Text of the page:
Chromosomal aberrations constitute a prominent hallmark of human cancers. Over a broad dose range (down to less than 100mGy),
ionizing radiation is a potent inducer of chromosomal aberrations. Various studies have indicated that proximity of chromosome
territories (CTs) within interphase nuclei has a strong impact on the formation of chromosome exchange aberrations both
spontaneously and after ionizing radiation (Nikiforova et al. 2000, Bickmore and Teaque 2002, Roix et al. 2003, Arsuaga et al. 2004).
Consequently, chromosomal aberrations might differ for various tissues reflecting the tissue specific relative positioning of CTs.
Very recently, novel insights have been gained on CT arrangements in fibroblasts (Bolzer et al, 2005) that contrast to lymphocytes,
in fibroblasts CT arrangements correlate mainly with the size, in human lymphocytes with the gene density.
In the framework of the European Union funded RiscRad project, in collaboration with our partners in Leiden
(Jan Boei, Leon Mullenders) we investigate differences in the induction of chromosomal aberrations in human
fibroblast nuclei when a size correlated distribution of CTs in human cell nuclei is assumed by model calculations.
Our main research foci in the RiscRad project are:
Experimental validation of predictive frequencies of chromosomal aberrations in human fibroblasts. Experimental information
of CT arrangements will be used in numerical modeling studies to simulate aberration formation. Validation of predicted relative
exchange frequencies will be made by in vitro exposure of fibroblasts and subsequent analysis of metaphase chromosomes
using multi-colour FISH (Fluorescence In Situ Hybridization) chromosome painting. Since previous experiments have indicated
that high LET (Linear Energy Transfer) radiation is more powerful to link chromosome interphase positioning to chromosomal
aberrations, we will employ exposure with fission neutrons. A number of chromosomes with a particular positioning or predicted
exchange yield will be selected.
Improvement of basic knowledge of morphology of CTs for better understanding of the formation of chromosomal aberrations
after ionizing radiation. Basic knowledge on the morphology of CTs (i.e. chromatin loop structure) is still very poor and hence,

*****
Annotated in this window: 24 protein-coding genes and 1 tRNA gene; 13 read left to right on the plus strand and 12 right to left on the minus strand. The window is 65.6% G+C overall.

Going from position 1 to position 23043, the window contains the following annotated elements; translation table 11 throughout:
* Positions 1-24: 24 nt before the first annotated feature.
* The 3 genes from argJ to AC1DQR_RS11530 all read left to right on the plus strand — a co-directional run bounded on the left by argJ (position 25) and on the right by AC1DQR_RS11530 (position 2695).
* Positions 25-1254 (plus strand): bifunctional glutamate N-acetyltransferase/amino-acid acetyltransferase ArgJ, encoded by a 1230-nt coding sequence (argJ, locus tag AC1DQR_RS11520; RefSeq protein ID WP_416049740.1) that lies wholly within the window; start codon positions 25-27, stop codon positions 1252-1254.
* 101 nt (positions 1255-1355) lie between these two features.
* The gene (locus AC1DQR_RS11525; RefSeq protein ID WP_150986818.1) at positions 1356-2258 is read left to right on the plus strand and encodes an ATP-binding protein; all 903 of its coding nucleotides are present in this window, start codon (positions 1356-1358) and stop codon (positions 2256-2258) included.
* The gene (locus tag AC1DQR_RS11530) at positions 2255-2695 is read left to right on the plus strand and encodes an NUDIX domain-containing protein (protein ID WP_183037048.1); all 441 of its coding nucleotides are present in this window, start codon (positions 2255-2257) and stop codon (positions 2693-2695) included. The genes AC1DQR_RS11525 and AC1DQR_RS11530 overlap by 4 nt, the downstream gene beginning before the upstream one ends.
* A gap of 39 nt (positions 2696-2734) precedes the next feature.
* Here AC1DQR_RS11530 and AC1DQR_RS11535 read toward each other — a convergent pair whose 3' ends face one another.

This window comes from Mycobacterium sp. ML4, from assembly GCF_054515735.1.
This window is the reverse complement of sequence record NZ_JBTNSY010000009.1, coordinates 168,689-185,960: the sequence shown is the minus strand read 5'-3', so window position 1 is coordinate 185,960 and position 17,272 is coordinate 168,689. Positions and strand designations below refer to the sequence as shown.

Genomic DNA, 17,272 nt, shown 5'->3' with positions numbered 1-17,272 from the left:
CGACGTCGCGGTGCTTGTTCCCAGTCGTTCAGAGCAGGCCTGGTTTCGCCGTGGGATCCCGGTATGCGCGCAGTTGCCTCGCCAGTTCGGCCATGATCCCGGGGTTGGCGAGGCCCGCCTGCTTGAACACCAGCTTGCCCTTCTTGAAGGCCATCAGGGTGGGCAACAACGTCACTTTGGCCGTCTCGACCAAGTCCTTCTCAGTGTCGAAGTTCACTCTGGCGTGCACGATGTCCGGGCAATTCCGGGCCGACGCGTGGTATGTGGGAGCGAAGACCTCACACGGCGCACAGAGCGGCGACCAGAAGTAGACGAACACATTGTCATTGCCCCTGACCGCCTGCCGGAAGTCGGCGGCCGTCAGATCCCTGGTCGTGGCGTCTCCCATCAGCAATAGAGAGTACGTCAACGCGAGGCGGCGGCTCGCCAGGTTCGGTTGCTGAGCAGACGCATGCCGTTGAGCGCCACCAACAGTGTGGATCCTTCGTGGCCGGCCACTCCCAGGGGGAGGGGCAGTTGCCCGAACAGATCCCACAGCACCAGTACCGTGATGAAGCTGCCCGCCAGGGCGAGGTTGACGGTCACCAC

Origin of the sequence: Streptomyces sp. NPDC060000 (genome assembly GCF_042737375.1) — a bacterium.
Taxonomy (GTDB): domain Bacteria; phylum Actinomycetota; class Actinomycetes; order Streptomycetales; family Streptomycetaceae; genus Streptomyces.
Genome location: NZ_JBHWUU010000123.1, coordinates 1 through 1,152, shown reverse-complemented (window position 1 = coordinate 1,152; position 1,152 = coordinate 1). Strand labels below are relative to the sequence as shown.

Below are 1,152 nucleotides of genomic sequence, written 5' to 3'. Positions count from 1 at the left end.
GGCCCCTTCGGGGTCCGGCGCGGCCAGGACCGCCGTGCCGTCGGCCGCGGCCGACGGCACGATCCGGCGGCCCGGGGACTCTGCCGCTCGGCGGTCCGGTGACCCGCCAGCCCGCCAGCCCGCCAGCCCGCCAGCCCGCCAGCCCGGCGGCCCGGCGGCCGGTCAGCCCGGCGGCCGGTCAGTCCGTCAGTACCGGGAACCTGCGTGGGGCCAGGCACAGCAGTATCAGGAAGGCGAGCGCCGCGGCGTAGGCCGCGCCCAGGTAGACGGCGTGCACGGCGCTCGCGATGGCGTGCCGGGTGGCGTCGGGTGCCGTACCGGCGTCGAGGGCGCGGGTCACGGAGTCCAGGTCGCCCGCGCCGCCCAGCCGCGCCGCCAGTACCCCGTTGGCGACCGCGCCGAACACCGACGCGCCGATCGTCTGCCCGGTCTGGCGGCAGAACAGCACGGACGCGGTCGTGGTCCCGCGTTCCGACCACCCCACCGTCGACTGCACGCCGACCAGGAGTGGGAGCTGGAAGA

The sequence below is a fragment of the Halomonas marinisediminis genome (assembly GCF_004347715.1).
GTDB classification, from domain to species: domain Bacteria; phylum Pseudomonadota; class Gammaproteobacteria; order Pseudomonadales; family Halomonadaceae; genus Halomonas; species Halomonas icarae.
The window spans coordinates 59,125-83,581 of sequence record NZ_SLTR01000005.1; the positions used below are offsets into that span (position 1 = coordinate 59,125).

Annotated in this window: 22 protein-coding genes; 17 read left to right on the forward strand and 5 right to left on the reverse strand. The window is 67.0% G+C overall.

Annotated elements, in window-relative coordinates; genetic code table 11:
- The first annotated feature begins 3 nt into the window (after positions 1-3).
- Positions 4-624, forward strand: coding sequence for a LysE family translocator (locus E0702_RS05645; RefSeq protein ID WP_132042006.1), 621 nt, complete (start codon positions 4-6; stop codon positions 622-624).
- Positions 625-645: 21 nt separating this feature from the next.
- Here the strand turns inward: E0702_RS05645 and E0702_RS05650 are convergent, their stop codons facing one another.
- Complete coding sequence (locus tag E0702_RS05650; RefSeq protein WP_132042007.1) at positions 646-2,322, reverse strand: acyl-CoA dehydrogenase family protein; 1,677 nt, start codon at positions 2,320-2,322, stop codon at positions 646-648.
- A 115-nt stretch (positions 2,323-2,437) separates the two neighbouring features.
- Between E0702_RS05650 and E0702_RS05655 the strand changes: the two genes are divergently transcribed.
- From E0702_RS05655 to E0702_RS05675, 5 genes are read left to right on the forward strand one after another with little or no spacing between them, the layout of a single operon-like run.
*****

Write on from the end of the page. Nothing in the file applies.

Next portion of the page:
computer simulations are lacking accurate parameters dealing with CT shape and volume. By accurate volume measurements of
interphase CTs after 3D conserved chromosome painting and by the application of novel lightoptical approaches to study chromatin
folding within the nucleus with unprecedented spatial resolution such as Spectral Precision Distance/Spectral Position Determination
Microscopy (SPDM) using photoconvertable spectral signatures, we will generate data to further optimize computer simulations of
chromosomal interphase architecture and IR induced chromosomal aberrations.
Visualization of numerically modeled human lymphocyte nuclei. Left: 3D visualizations of gene poor CTs #18 (brown)
and #21 (light blue) which are located more in the periphery of the lymphocyte nucleus. Right: 3D visualizations
of the gene rich CTs #19 (blue),#17 (green),#22 (yellow) which are located more in the interior.
Comparison between calculated and experimentally observed Centric and Dicentric aberration yields in dependency of
the dose for Low LET irradiation (aus Kreth et al. 2007)
W. Friedland, H. G. Paretzke, F. Ballerini, A. Ottolenghi, G. Kreth, C. Cremer (2008), First Steps towards systems
radiation biology studies concerned with DNA and chromosome structure within living cells.
Radiat. Environ. Biophys. DOI 10.1007/s00411–007–0152–x (2008)
G. Kreth, C. Cremer (2007), Chromatin Structure and the Formation of Chromosomal Alterations in Chromosomal Alterations:
Methods, Results and Importance in Human Health, Eds. Günter Obe abd Vijayalaxmi, Springer Verlag Heidelberg (2007)
G. Kreth, S.K. Pazhanisamy, M. Hausmann, C. Cremer (2007), Cell type–specific quantitative predictions of
radiation-induced chromosome aberrations: A computer model approach. Radiat. Res. 167: 515–525 (2007)
G. Kreth, C. Cremer (2005), "Biocomputing": strahlenbiologische Risikovorhersage, Ruperto Carola, Forschungsmagazin
der Universität Heidelberg, (2005)
For more publications see publicationlist on top of page.